Is Interrupted Inferior Vena Cava a Risk Factor in Cases of Bilateral Bidirectional Glenn?


  • Sameh Ibrahim Sersar
  • Ahmed A. Jamjoom



Introduction: Bilateral superior vena cava-to-pulmonary artery anastomoses are technically challenging. Bilateral superior vena cavae (SVCs) have been thought to be a risk factor for poor outcome in children needing single-ventricle palliation.

Methods: The files of forty children who underwent bilateral cavopulmonary anastomoses (CPAs) were reviewed.

Results: Forty patients (31 male, 9 female) had bilateral bidirectional Glenn shunts in King Faisal Specialist Hospital and Research Center, Jeddah, in 7 years. Interrupted inferior vena cava (IIVC) was present in 8 patients. All IIVC cases featured a hypoplastic right ventricle. Twenty-four patients had a hypoplastic right ventricular morphology, and 16 patients had a hypoplastic left ventricular morphology.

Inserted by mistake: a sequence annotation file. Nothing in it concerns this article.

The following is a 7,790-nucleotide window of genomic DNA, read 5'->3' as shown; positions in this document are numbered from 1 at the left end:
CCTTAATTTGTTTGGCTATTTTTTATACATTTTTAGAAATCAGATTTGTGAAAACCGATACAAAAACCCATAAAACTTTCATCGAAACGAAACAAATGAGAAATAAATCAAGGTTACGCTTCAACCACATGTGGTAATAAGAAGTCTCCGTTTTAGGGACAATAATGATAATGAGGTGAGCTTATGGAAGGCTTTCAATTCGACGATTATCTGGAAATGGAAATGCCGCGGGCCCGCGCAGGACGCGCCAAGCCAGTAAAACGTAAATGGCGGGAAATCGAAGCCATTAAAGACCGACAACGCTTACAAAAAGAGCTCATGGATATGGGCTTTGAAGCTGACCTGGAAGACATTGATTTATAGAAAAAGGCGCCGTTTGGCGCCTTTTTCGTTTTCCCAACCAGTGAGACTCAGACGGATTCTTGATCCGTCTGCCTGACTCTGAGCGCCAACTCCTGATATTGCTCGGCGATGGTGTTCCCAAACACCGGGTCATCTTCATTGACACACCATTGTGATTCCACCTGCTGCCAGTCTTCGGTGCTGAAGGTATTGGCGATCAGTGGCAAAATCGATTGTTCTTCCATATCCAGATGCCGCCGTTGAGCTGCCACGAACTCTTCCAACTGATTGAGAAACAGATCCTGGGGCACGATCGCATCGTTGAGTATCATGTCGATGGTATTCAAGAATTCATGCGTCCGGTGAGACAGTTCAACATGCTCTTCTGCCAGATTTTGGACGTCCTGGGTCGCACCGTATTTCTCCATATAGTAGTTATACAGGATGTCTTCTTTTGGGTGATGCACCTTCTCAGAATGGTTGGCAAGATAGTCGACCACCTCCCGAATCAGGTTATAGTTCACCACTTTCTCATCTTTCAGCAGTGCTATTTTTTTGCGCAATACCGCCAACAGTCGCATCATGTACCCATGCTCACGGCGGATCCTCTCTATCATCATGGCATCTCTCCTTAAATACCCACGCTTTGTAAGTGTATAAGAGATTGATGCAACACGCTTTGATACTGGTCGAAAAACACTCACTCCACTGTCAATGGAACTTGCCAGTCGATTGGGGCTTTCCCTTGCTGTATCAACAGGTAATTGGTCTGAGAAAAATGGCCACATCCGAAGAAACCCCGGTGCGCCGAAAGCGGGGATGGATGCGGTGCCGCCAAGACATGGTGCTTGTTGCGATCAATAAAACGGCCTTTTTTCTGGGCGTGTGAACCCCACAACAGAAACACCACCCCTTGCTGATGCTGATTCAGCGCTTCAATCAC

Conclusions: In single-ventricle anatomy, cases of a bilateral SVC are more often associated with an IIVC than a single SVC. Patients who undergo bilateral CPAs with an IIVC have a difficult early postoperative course. We should look for IIVC and either exclude or prove IIVC in cases of bilateral SVCs. Postoperative anticoagulation therapy in children with bilateral CPAs is important but should be investigated further.


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How to Cite

Sersar, S. I., & Jamjoom, A. A. (2009). Is Interrupted Inferior Vena Cava a Risk Factor in Cases of Bilateral Bidirectional Glenn?. The Heart Surgery Forum, 12(2), E109-E112.